, "rust"
            , "javascript"
            , "typescript"
            ]
      }
    , Cmd.none
    )

This will store the list of tags under model.tagList, which we can use in the view to render a (not so) pretty list:

view : Model -> Html msg
view model =
    div []
        [ section []
            [ text "All the tags"
            , ul [] (List.map (\tag -> li [] [ text tag ]) model.tagList)
            ]
        ]

The entire program so far is shown below. It’s a pretty standard Elm boilerplate app. The most interesting bits are described above; how we store the list, and how we present it.

Great, we’ve got a working Elm program. Next, I’ll go into a bit of data processing to turn this flat, boring list into a Dict of tags and counts.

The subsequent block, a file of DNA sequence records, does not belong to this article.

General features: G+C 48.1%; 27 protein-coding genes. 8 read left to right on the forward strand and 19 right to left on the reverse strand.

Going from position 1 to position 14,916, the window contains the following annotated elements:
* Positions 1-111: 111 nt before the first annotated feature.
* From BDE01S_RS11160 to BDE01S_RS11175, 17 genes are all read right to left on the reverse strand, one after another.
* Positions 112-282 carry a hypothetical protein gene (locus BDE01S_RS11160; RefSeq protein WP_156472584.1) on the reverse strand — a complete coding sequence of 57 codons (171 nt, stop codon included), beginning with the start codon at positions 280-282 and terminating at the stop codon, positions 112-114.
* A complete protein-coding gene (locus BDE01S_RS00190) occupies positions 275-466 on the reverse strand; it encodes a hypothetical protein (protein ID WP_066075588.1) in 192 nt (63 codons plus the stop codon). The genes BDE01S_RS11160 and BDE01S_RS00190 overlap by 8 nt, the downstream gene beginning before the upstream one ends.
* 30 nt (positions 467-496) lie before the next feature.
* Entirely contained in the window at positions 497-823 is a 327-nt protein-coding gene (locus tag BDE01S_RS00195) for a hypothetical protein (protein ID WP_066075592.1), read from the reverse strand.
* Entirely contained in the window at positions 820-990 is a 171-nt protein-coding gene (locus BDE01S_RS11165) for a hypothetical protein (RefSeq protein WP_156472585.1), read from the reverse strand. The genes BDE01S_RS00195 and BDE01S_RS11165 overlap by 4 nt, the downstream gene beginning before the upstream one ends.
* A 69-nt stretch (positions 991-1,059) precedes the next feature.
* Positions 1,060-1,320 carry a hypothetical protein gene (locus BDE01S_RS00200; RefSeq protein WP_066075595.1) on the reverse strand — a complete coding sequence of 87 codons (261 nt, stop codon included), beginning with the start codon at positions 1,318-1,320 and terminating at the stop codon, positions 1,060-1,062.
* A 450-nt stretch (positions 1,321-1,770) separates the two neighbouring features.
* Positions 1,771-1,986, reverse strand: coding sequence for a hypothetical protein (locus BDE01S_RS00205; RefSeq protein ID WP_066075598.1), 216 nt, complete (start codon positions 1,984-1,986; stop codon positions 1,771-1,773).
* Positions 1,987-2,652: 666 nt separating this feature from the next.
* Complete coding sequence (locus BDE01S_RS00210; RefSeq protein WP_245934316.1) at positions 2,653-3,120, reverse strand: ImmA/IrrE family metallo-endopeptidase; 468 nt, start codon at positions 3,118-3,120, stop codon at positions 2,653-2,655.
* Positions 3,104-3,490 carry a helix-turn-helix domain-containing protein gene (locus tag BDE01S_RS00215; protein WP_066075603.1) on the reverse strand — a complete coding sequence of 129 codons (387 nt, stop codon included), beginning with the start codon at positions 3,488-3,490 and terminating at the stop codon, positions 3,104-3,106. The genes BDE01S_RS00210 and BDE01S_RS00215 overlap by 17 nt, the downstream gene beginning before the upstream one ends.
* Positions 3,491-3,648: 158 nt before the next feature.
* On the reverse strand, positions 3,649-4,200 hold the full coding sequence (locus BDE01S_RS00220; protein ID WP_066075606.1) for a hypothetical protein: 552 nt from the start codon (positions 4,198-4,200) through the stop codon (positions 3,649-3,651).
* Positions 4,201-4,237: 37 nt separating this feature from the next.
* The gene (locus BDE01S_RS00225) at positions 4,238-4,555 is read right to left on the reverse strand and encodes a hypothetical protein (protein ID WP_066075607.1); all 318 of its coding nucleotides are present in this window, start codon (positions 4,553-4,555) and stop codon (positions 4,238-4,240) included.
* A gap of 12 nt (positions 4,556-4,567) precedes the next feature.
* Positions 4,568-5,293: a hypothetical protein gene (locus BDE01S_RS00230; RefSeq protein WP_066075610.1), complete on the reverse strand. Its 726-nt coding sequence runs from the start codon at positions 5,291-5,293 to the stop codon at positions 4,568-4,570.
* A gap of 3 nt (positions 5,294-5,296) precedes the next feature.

Dicts

As a first step towards grouping the data, we need to start using a Dict. Dicts contain unique keys with an associated value. They’re the same as Map()s in JavaScript. As a first step we’ll just render a list of unique tags to keep things understandable. The counts will come later.

First, the model type needs to change to use an Elm Dict for our list of tags:

import Dict exposing (..)

type alias Model =
    { tagList : Dict String Int
    }

tagList is now of type Dict String Int, which is a map of String keys to Int values. This will hold the tag -> count mapping.

We need to write a function to transform the list of tags when the model is initialised, so let’s write that:

import Dict exposing (..)